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Proposal 1450

Title of the Proposed Research

Understanding effectiveness of new drugs in older adults shortly after market entry.

Lead Researcher

Shirley V Wang


Brigham and Women's Hospital and Harvard Medical School

Funding Source


Potential Conflicts of Interest

Consultant for Aetion, Inc. a software company. Principal Investigator on investigator initiated grant from Novartis.Consultant for Aetion, Inc. a software company. Principal Investigator on investigator initiated grant from Novartis.Principal Investigator of an investigator-initiated unrestricted grant from Baxalta and Novartis Corporation to Brigham and Women's Hospital, unrelated to the topic of this study.Consultant for Aetion, Inc. a software company. Principal investigator on investigator initiated grant from Merck.Served on numerous Data Monitoring Safety Boards, including the JUPITER trial. He has received research support from AstraZeneca and Novartis.

Data Sharing Agreement Date

30 March 2017

Lay Summary

When a new drug enters the market, comparative effectiveness evidence is often comprised solely of evidence from the randomized clinical trials (RCTs) which led to regulatory agency approval. Older adults are major consumers of drugs and other therapeutics and underrepresented in randomized clinical trials. During the critical early period after a new drug enters the market, evidence from RCTs may not reflect the average experience for the types of patients actually treated and there is insufficient accrual of experience in longitudinal healthcare databases for robust evidence generation.

At this critical juncture, combining evidence can enhance understanding of net benefit of new drugs in the older, sicker populations who are actually treated in practice. However, appropriate methods for integrating pre-market RCT and early post-market comparative effectiveness evidence to guide clinical practice have not yet been identified. We will explore these issues in two case studies. For each case study, we will obtain individual level data from pre-market RCTs and create observational cohorts comprised of initiators of the new drug and comparator using Medicare data. We will use complex weighting techniques to re-distribute baseline characteristics from RCT participants to match the distribution of characteristics observed in routine care of older adults in Medicare during early as well as later post-market experience with the new drugs.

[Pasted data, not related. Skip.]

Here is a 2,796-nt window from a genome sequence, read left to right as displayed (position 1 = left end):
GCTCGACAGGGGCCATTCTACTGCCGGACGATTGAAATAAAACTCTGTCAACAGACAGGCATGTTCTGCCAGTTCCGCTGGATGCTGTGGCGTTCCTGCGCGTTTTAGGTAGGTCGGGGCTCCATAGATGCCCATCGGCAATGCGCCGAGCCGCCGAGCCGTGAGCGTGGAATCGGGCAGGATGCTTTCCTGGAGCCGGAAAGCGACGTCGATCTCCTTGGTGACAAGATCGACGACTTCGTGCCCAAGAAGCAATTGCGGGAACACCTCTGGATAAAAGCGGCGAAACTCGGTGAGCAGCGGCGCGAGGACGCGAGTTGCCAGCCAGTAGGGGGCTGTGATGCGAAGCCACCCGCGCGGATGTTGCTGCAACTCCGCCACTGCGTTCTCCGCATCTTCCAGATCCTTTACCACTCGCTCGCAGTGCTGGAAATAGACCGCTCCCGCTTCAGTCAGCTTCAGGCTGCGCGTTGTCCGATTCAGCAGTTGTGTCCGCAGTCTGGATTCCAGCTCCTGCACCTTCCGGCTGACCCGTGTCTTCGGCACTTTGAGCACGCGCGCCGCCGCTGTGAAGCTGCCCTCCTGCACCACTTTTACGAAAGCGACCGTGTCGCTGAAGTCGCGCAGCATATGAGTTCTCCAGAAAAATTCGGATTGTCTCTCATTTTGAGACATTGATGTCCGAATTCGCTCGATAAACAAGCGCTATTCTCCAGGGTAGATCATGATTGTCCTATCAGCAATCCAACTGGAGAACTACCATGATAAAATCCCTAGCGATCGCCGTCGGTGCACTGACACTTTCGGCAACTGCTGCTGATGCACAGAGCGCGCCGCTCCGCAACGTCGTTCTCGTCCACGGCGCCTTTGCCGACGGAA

Specifically we will research: (1) How can innovative application of methods to combine individual-level data from pre-market RCTs and early post-market observational data accelerate understanding of effectiveness and safety of new to market medications in older patients who are typically underrepresented in RCTs? (2) How can we evaluate and understand reasons for differences in treatment effect estimates from pre-market RCTs and observational data in the early post-marketing time period?

This project will produce a framework for combining pre-market RCT and early post-market evidence as a means to accelerate understanding of treatment effectiveness in older adults with multiple comorbidities. Use of this framework will provide early insights and clinical guidance to geriatricians on use of new drugs in their patients shortly after market entry. Because the methods used in this project are designed to provide early evidence that reflect average effectiveness in the types (and subtypes) of patients actually treated as part of routine care as opposed to average effectiveness in participants of a trial, the impact of this project will be particularly profound for new medications that target older, sicker patients typically underrepresented in trials. The output of this project will be made public as publications in peer-reviewed journals.

Study Data Provided

BI-1160.46: Phase III Study Testing Efficacy & Safety of Oral Dabigatran Etexilate vs Warfarin for 6 m Treatment for Acute Symp Venous Thromboembolism (VTE)
BI-1160.26: Randomized Evaluation of Long Term Anticoagulant Therapy (RE-LY) With Dabigatran Etexilate
NOVARTIS-CLCZ696B2314: A multicenter, randomized, double-blind, parallel group, active-controlled study to evaluate the efficacy and safety of LCZ696 compared to enalapril on morbidity and mortality in patients with chronic heart failure and reduced ejection fraction

Statistical Analysis Plan

Publication Citation

The publication citation will be added after the research is published.

Summary Results

Results summary or link will be posted when available.